*(The examples provided below are composite cases, synthesizing disguised information and not any patient in particular)*
Here’s a truth about relationships that a lot of us struggle with: you have to learn how to communicate your needs to the person you are with. My clients balk almost every single time this comes up in session. For some reason, we get hung up on this idea that our partners, or our friends, or our coworkers, or whoever, should just know how to support us and help us feel loved, that we shouldn’t have to tell them how we feel. But think about it — are you a mind-reader? I know I’m not. So why is it that we expect others to just know?
A client once mentioned wishing that her husband would bring her flowers more often. When I asked her whether she had spoken to him about this, she seemed surprised.
“Well I can’t just tell him, then he wouldn’t be doing it because he wanted to do it, he would be doing it because I told him to!”
“What would be so bad about that?” I asked.
This is where many of us get stuck. It’s hard to put into words what feels bad about this, and it is different for each of us, but it’s a common fantasy: our closest relationships should know us well enough to meet our needs and ideas, and if they don’t, something is wrong or we are being too needy. Psychologically, this makes sense. It feels good to be taken care of, and to be understood.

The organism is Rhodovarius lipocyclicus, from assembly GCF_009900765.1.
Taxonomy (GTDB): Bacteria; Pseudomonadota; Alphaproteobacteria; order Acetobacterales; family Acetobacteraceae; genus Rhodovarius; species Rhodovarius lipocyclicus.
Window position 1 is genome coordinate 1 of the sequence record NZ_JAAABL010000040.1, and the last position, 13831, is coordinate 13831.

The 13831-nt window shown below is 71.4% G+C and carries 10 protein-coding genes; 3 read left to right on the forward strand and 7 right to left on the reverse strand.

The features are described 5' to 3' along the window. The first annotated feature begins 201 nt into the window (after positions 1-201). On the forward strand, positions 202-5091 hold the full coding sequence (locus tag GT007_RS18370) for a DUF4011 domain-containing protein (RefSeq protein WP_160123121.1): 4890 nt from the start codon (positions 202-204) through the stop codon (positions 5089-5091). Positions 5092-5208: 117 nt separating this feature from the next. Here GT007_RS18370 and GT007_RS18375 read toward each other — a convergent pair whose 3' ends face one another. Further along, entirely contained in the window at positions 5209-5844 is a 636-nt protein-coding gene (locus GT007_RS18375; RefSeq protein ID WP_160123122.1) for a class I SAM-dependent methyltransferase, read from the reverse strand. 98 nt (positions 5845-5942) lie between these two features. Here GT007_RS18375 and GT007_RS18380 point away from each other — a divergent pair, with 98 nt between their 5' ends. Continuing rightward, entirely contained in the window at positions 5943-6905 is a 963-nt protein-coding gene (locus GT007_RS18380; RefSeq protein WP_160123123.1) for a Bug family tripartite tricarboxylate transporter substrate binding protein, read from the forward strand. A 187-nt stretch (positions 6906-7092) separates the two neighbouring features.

Therapy can help us recognize that a fantasy is just that– a fantasy. It gives us the space and time to think about why this fantasy developed, and what it means to us. My client who found herself wishing for flowers was also a mother to three small children. Flowers reminded her of a time in her life when she felt sexy and desirable, a feeling that was hard to tap into when, as she put it, she was “pretty much always covered in vomit or snot.” She wanted to know that her husband still saw her as his partner, and not just a mother to their children.
In session we could uncover what the flowers meant. The flowers were nice, yes, but they also symbolized something larger that felt like it was missing in her relationship with her husband, not to mention her relationship with herself. She was able to recognize that her identity as a mother had eclipsed her identity as a sexual being. Because of the subconscious associations she had drawn, when her husband didn’t bring home flowers, it meant he no longer found her attractive.
Of course, her husband did not know about any of these feelings because they weren’t being talked about, which meant he couldn’t change his behavior or respond in ways that would help his wife feel understood. He was being put to an invisible test and was failing miserably.
Given this information, my client was able to consider the ways in which being parents had changed both of their schedules and ideas about sex and being intimate with one another. She challenged her beliefs about being found unattractive, considered different perspectives, and thought about what a realistic, fulfilling sexual relationship looked like at this stage in her life. Most importantly, she was able to understand what the flowers really meant to her, and it allowed her to find ways to communicate her deeper needs to her husband in a way that set him up for success in responding to them.
Clichés exist for a reason, but the idea that “communication is key” is fundamental to the success of relationships. In order to be good communicators, we also have to know what it is that we are really asking for. Therapy helps us uncover truths about ourselves, and can also help us become better communicators (and partners!) in the process.
Author: Samantha Voss, MSW, LLMSW
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